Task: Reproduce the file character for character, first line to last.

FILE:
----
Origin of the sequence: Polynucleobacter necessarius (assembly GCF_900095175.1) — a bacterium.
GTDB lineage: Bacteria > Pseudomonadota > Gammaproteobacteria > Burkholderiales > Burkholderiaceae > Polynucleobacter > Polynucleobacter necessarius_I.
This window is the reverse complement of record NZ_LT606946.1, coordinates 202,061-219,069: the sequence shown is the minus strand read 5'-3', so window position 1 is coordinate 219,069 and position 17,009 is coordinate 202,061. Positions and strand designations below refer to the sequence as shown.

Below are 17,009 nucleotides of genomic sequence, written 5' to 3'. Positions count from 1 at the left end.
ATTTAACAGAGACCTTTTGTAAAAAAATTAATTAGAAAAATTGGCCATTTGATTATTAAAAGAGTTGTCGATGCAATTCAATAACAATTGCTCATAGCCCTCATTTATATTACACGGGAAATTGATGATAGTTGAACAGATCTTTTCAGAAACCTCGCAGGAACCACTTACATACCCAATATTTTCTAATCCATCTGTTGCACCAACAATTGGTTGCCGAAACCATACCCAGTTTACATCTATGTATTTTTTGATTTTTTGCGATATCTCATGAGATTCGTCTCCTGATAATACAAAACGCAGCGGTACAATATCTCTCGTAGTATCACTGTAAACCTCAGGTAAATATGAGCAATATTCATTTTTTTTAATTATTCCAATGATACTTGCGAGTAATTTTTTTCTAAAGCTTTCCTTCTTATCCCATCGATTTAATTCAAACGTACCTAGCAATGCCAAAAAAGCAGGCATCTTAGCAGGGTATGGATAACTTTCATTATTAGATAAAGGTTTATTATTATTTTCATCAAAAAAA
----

Origin of the sequence: Polynucleobacter necessarius (assembly GCF_900095175.1) — a bacterium.
GTDB lineage: Bacteria > Pseudomonadota > Gammaproteobacteria > Burkholderiales > Burkholderiaceae > Polynucleobacter > Polynucleobacter necessarius_I.
This window is the reverse complement of record NZ_LT606946.1, coordinates 202,061-219,069: the sequence shown is the minus strand read 5'-3', so window position 1 is coordinate 219,069 and position 17,009 is coordinate 202,061. Positions and strand designations below refer to the sequence as shown.

Below are 17,009 nucleotides of genomic sequence, written 5' to 3'. Positions count from 1 at the left end.
ATTTAACAGAGACCTTTTGTAAAAAAATTAATTAGAAAAATTGGCCATTTGATTATTAAAAGAGTTGTCGATGCAATTCAATAACAATTGCTCATAGCCCTCATTTATATTACACGGGAAATTGATGATAGTTGAACAGATCTTTTCAGAAACCTCGCAGGAACCACTTACATACCCAATATTTTCTAATCCATCTGTTGCACCAACAATTGGTTGCCGAAACCATACCCAGTTTACATCTATGTATTTTTTGATTTTTTGCGATATCTCATGAGATTCGTCTCCTGATAATACAAAACGCAGCGGTACAATATCTCTCGTAGTATCACTGTAAACCTCAGGTAAATATGAGCAATATTCATTTTTTTTAATTATTCCAATGATACTTGCGAGTAATTTTTTTCTAAAGCTTTCCTTCTTATCCCATCGATTTAATTCAAACGTACCTAGCAATGCCAAAAAAGCAGGCATCTTAGCAGGGTATGGATAACTTTCATTATTAGATAAAGGTTTATTATTATTTTCATCAAAAAAA